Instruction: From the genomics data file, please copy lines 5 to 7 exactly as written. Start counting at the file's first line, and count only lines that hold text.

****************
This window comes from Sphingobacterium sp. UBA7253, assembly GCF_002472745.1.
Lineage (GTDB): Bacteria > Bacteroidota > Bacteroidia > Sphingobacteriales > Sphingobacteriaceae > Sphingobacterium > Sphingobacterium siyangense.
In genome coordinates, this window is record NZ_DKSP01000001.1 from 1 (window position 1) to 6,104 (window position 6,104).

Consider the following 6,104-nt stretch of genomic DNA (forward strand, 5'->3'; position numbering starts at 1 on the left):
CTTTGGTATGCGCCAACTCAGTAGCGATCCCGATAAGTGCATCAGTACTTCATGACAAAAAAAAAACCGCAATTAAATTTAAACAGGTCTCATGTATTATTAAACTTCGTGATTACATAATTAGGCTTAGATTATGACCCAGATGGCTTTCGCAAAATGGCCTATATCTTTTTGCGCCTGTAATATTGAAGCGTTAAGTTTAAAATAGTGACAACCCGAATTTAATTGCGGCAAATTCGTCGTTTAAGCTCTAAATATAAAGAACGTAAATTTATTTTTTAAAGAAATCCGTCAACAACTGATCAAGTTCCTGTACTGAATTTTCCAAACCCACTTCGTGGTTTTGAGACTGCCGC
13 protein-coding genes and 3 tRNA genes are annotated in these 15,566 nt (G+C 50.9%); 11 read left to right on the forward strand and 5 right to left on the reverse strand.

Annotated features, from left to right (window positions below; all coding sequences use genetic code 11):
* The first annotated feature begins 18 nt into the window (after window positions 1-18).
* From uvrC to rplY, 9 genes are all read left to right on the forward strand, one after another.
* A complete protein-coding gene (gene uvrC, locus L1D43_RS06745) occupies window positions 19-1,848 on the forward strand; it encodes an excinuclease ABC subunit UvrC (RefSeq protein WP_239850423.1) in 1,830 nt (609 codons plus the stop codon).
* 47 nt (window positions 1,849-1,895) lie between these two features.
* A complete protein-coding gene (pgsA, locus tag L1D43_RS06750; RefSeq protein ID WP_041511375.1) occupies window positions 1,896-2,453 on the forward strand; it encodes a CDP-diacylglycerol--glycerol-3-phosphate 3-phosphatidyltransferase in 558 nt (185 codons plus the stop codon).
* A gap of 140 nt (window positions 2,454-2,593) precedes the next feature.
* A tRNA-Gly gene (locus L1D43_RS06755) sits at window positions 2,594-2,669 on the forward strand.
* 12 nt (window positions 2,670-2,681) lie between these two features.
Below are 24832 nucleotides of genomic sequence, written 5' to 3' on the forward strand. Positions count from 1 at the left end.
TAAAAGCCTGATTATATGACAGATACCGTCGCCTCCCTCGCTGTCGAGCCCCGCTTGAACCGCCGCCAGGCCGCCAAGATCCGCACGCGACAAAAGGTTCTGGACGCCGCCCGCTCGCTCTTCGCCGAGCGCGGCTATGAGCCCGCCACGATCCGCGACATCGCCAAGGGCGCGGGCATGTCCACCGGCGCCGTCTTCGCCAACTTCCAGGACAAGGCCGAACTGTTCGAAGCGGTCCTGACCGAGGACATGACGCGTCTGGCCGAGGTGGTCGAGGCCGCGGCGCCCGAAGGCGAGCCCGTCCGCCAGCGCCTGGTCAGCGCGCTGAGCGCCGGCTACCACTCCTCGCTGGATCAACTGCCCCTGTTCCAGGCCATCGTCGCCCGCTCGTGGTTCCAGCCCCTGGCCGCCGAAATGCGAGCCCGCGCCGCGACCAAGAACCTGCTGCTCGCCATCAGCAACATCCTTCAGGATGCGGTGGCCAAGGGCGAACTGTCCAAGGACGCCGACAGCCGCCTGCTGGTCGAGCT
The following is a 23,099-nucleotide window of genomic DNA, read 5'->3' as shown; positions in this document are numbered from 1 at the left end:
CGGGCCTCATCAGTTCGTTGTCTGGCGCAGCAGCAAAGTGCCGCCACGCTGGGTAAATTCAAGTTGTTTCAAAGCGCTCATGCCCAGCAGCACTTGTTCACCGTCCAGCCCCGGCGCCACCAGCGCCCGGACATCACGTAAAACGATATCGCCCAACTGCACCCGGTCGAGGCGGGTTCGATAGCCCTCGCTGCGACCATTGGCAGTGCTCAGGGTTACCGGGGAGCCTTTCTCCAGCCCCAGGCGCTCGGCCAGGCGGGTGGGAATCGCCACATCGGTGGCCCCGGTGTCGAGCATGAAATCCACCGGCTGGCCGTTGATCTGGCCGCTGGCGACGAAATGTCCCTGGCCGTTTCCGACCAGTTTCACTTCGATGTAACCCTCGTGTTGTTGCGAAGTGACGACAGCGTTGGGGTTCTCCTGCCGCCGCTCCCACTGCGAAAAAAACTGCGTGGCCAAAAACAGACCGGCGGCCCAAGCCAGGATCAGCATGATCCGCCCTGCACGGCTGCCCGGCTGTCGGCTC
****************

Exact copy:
CTTTGGTATGCGCCAACTCAGTAGCGATCCCGATAAGTGCATCAGTACTTCATGACAAAAAAAAAACCGCAATTAAATTTAAACAGGTCTCATGTATTATTAAACTTCGTGATTACATAATTAGGCTTAGATTATGACCCAGATGGCTTTCGCAAAATGGCCTATATCTTTTTGCGCCTGTAATATTGAAGCGTTAAGTTTAAAATAGTGACAACCCGAATTTAATTGCGGCAAATTCGTCGTTTAAGCTCTAAATATAAAGAACGTAAATTTATTTTTTAAAGAAATCCGTCAACAACTGATCAAGTTCCTGTACTGAATTTTCCAAACCCACTTCGTGGTTTTGAGACTGCCGC
13 protein-coding genes and 3 tRNA genes are annotated in these 15,566 nt (G+C 50.9%); 11 read left to right on the forward strand and 5 right to left on the reverse strand.

Annotated features, from left to right (window positions below; all coding sequences use genetic code 11):